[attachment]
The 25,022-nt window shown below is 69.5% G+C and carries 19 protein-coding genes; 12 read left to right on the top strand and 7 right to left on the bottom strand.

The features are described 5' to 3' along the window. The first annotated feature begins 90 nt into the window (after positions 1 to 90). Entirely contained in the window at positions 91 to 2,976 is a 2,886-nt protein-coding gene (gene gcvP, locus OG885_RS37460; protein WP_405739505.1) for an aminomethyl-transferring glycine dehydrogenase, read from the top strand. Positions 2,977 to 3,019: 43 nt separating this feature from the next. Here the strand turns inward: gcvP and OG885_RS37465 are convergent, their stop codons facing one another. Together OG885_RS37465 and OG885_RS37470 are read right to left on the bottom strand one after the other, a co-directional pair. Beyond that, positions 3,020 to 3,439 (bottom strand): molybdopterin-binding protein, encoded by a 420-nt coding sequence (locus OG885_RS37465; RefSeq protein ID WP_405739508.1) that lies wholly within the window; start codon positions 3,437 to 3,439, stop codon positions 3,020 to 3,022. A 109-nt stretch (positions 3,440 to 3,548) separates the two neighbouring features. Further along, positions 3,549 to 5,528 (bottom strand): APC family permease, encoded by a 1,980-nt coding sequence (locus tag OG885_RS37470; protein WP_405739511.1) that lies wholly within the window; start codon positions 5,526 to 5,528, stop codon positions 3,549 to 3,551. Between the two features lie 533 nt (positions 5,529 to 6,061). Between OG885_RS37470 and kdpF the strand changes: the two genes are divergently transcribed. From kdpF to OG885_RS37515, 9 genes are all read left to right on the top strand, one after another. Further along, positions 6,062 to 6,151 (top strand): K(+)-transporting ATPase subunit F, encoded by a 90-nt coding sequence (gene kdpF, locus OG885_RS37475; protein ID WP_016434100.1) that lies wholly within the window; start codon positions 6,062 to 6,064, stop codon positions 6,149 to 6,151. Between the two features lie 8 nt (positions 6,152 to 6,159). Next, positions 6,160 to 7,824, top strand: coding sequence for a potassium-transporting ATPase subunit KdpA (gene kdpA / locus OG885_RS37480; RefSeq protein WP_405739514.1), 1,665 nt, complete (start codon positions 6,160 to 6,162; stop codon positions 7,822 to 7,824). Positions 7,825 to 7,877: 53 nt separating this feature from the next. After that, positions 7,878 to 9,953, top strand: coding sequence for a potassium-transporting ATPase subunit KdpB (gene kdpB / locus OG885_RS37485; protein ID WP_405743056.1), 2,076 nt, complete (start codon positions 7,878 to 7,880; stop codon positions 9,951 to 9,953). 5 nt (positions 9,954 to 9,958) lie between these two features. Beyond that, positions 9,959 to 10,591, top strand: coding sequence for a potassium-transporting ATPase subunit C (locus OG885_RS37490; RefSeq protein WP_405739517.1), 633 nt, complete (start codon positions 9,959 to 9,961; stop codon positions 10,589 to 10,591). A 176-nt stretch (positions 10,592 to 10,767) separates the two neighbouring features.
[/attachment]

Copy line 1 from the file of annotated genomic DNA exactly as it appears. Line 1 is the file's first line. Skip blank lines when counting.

The 25,022-nt window shown below is 69.5% G+C and carries 19 protein-coding genes; 12 read left to right on the top strand and 7 right to left on the bottom strand.